All stakeholders—especially payers and consumers—are pressing for value-based payment (VBP) models that emphasize outcome over cost. To achieve it, the focus must swing to prevention, more efficient use of resources and evidence-based changes to models of care.

For this to occur, data is core. And that data must be complete, comprehensive, accessible and consumable for efficient staff utilization and more effective delivery of healthcare. With analytics and AI providing insights, coupled with collaborative and communication tools, data will allow organizations to create value change across the continuum of care.

This complete data set must include healthcare data from clinical care, patient-generated and patient life data, and data on social (personal) determinants of health.

It’s that last category—social determinants—that provides an exciting challenge for healthcare stakeholders.

There is little doubt that social factors are powerful determinants of health and significantly impact health outcomes. What’s less known is the best way to leverage understanding about the importance of social determinants.

Let’s examine it from through a prism of past mistakes, and how electing to not look at social determinants in a siloed way can benefit to the individual (patient) and to healthcare systems.

About two-thirds of disease burden is impacted by lifestyle and life choices. To improve quality and lower cost, it is critical to address factors that contribute to higher cost. Clinical care does not occur in isolation; perhaps we have not been very accurate in using the label “non-compliance.” What was the factor or factors that result in non-compliance in the specific patient?

We see parallels with population health and disease management. Improving population health requires more than just having data on the population. It requires more than just having the health data from the EHR that you use. It requires having the complete, comprehensive set of healthcare data related to each patient, as well as data about the person, including that provided by the patient. And it requires tools to analyze and make data actionable for the healthcare team and the patient.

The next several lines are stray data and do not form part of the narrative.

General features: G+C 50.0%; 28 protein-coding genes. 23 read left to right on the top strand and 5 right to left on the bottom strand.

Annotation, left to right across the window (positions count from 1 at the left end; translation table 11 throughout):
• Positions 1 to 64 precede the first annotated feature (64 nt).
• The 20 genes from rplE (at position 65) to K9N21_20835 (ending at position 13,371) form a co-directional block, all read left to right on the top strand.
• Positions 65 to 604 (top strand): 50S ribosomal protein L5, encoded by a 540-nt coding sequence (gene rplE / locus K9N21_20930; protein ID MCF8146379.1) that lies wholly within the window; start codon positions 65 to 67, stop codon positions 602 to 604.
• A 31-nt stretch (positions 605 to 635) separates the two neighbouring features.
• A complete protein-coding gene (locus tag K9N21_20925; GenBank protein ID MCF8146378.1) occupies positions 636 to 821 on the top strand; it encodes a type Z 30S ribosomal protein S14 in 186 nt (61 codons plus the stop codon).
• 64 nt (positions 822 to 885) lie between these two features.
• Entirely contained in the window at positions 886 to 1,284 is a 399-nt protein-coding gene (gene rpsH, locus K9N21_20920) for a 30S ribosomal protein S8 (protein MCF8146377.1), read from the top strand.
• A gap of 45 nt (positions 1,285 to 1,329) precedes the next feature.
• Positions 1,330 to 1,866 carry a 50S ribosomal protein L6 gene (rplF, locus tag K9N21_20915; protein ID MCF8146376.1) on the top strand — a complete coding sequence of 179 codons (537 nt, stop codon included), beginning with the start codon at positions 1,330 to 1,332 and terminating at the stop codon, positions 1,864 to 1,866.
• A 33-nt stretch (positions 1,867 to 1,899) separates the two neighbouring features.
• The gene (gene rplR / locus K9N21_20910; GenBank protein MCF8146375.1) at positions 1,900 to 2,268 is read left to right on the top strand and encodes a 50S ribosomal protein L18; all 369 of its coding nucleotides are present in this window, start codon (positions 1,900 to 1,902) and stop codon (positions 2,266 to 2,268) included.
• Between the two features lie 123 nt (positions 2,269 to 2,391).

That data must also be made available and actionable to the patient, so they are sufficiently engaged. Preventive health services and any disease treatment program such as diabetes management have failed as success is not limited to clinical care team actions. IT and care model initiatives in these areas have also failed to deliver promised value, because they were treated as silos. We have databases and tools for both.

We should not think social determinant data is somehow more unique or sensitive than other patient data. Patients are increasingly willing to share information about themselves. We in healthcare delivery also should get past the belief that social determinants are some limited, specific list of data elements—for example, race, economic status or zip codes.

Many life factors are critical in influencing a given patient’s outcomes. Every facet of an individual’s life contributes to his or her ability to successfully manage health, and to deal with disease and healthcare. Let’s acknowledge this and support data collection and discovery in a broader approach to person-centric care. Otherwise, we will lose the ability to discover insights in care support and population health that can positively impact clinical care and the evolution of healthcare transformation.

In my next blog, I’ll explore more of the how, and the why, of using social information to guide healthcare that leads to superior value and better outcomes.

In the meantime, here are key points to consider:

  • Social determinants impact significant parts of healthcare outcomes as well as the larger driver of healthcare cost—a patient’s personal choices.
  • Data-driven insights are critical to leveraging social determinants and overlap other initiatives that also need similar data and data analytics.
  • Data collection without communication, collaboration and patient engagement will likely result in increased cost—not a change in outcomes.
  • Remember to address the needs of the person, not the zip code. Personalized medicine is a key to all of it.

Dr. Ron Moody

Chief Medical Officer – Accenture Federal Services

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